Talk of developing a new BRICS currency to minimize the dominance of the US dollar is gaining momentum as leaders from Brazil, Russia, India, China and South Africa — a group of countries collectively known as BRICS — gear up for the economic bloc’s summit from August 22-24 in South Africa.
One of the main topics on the agenda, other than the group’s expansion, is a push to conduct more trade among BRICS nations in local currencies and reduce the reliance on the US dollar.
The bloc has been seeking to lower its dependence on the American dollar for more over a decade, but the idea of de-dollarization — reducing the US dollars’ dominance in global trade and finance — gained traction following Russia’s invasion of Ukraine which saw the US impose heavy financial sanctions on Moscow.
Washington froze nearly $300 billion of Russia’s foreign currency reserves and removed Russian banks from SWIFT, the global messaging system that facilitates international payments.
Meanwhile, the “rising interest rates” and the recent “debt-ceiling crisis” in the US have raised concerns among other countries regarding their dollar-denominated debt, should the American economy default, leading to the dollar’s demise, Mihaela Papa, a scholar who has studied BRICS nations for more than a decade, said in an article published in The Conversation.
“The BRICS countries are trying to accelerate the process of reducing their reliance on the dollar,” Papa, a Senior Fellow at the Fletcher School, Tufts University, told Al Arabiya English. “While Russia has always been committed to de-dollarization due to sanctions-related risks, now we see other countries, especially Brazil, becoming more vocal about acting on this agenda.”
Is de-dollarization possible?
The move towards de-dollarization is acquiring strength, but it is neither easy nor quick, given the various economic and political challenges that lie ahead. For instance, more than 80 percent of international trade is conducted in US dollar and it accounts for 58 percent of global foreign exchange reserves.
Despite the dollar’s hegemony, some experts believe it is realistic to imagine a new BRICS currency being used for trade.
“It (de-dollarization) might work this time because their (BRICS) ambition for an actual currency seems to have scaled down. It is no more this fanciable notion of a shared currency like the Euro, instead they seem to be focusing more on the use of the currency in international trade, which is why it is more seriously a viable possibility,” Jo Sullivan, a former White House economist, said.
Sullivan wrote in a Foreign Policy article that each of the BRICS nations are “economic heavyweights” in their region and can therefore fund the entirety of their import bills by themselves.
This means that the countries in the bloc collectively export more than they import. They do not need to borrow money from non-BRICS nations like the US or EU to import goods, so the rest of the world would have no source of leverage on them.
The group also has a geographical advantage, according to Sullivan. A BRICS currency union would be among countries with diverse locations, enabling them to produce a wider range of goods than other existing unions, thereby inviting more trade opportunities with different countries.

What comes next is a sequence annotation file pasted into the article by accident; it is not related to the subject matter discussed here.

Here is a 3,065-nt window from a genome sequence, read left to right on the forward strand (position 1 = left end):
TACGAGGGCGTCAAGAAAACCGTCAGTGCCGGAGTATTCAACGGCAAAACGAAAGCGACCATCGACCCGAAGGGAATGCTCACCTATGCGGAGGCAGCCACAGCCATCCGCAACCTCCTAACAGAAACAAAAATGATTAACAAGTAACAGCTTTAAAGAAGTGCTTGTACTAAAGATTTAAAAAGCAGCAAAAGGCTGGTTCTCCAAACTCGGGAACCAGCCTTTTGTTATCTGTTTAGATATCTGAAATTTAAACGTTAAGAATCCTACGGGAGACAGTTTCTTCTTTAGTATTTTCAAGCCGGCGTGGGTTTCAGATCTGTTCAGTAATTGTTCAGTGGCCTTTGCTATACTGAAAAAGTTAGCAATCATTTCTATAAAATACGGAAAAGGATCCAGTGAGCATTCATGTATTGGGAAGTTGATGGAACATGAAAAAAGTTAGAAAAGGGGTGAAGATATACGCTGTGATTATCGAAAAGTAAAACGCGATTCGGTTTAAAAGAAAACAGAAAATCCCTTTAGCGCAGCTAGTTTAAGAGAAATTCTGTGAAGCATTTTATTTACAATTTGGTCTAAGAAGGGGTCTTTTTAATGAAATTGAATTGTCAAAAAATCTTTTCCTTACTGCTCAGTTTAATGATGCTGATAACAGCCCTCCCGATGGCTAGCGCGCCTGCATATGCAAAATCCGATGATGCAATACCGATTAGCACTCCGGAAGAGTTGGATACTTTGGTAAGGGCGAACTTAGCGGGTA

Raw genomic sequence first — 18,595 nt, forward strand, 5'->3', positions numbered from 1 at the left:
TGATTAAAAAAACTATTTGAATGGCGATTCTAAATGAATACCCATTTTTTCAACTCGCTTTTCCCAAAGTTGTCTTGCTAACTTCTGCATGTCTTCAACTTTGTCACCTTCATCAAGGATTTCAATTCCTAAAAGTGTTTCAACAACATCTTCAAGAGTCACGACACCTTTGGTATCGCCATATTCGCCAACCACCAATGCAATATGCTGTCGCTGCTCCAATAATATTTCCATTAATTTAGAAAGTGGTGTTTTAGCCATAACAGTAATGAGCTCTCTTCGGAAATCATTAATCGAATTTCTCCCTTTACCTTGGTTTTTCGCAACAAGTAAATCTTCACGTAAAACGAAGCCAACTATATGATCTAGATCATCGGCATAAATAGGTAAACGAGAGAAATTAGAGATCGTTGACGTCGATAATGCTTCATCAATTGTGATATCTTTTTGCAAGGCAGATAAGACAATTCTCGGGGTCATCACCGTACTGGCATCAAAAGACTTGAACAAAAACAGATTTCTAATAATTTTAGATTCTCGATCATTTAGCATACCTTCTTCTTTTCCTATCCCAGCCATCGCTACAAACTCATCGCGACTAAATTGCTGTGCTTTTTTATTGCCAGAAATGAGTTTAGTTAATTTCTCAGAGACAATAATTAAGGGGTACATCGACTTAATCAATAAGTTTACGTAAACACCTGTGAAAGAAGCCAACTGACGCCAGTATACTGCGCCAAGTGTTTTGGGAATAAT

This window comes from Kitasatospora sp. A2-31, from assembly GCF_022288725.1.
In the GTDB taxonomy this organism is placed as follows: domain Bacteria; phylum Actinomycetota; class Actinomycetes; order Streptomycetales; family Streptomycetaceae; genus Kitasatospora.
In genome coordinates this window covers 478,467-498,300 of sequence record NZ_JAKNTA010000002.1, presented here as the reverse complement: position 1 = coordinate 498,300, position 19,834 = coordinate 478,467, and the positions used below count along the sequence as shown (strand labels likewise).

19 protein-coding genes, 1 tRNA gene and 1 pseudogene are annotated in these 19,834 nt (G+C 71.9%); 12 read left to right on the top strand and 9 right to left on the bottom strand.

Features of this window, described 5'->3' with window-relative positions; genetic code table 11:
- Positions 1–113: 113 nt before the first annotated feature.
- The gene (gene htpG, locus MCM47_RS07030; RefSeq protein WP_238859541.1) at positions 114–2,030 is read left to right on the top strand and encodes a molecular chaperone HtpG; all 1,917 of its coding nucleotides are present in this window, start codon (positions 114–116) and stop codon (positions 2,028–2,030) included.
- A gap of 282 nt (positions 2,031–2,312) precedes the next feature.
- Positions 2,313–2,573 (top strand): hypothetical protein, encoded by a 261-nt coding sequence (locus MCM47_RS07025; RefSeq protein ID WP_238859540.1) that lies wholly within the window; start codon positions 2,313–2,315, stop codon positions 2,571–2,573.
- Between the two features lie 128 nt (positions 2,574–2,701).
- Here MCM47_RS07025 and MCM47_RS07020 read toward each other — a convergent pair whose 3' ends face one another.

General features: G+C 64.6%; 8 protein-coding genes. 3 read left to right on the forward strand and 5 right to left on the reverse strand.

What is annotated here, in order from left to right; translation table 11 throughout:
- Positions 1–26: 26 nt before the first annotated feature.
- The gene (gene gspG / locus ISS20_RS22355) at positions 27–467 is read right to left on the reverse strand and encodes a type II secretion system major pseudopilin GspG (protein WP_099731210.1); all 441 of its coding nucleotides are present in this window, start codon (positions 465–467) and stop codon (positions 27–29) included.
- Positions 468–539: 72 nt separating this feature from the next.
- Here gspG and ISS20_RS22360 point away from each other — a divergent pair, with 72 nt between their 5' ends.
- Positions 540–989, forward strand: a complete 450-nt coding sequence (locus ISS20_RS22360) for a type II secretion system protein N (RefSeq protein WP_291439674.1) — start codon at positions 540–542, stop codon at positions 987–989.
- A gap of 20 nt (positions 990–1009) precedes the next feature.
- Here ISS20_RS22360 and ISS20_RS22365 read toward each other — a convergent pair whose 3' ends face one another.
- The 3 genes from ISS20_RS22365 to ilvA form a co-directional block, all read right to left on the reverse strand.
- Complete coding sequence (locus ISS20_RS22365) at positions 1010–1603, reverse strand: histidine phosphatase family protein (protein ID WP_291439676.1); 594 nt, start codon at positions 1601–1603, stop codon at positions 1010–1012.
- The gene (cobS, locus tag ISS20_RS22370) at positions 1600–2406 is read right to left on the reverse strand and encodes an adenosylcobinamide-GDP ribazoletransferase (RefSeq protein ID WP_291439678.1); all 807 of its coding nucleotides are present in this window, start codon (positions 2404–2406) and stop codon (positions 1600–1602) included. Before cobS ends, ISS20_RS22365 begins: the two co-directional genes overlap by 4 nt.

There are speculations that a new BRICS currency, if it becomes a reality, may incite trade restrictions such as tariffs from the US. However, experts believe that such restrictions can be circumvented.
For example, Sullivan explained that if the US boycotted bilateral trade with China, Beijing could still sell its goods in US markets by exporting them to a third country like Thailand or Vietnam first, who would then export these goods to America.
Creating a single currency among BRICS would be difficult given the complex political and economic dynamics within BRICS countries, along with difficulties in outlining a sophisticated and reliable system of regulating the new currency.
“There needs to be a consensus among BRICS that is economically and politically desirable,” Papa said. “Any new currency, if they can agree to it, will need to start small, operate in parallel with local currencies and take a long time to become both trusted and global.”
A new BRICS currency will also need to be backed by some sort of commodity like gold, or other rare metals such as copper.
Papa wrote in her article that for the currency to work, BRICS must agree to an “exchange rate mechanism, have efficient payment systems and a well-regulated, stable and liquid financial market.”
A BRICS version of the Euro is unlikely, but it seems that the bloc wants to create an integrated payment system for cross-border trade rather than launch a new currency, she explained.
August summit: What to expect?
Numerous questions shroud the idea of a common BRICS currency and de-dollarization, with the August summit expected to shed light on these issues.
A complete de-dollarization may not happen in the near future, but the wheels to acquiring it have been set into motion already.
BRICS launched the BRICS Interbank Cooperation Mechanism in 2010 to facilitate international transactions between BRICS banks in local currencies. The group is reportedly developing BRICS pay, a payment system for transactions among the BRICS that does not require countries to convert their local currency into dollars.
Moreover, with more nations applying to join the bloc, experts such as Sullivan and Papa believe this may open up new financial opportunities and expedite the move towards de-dollarization.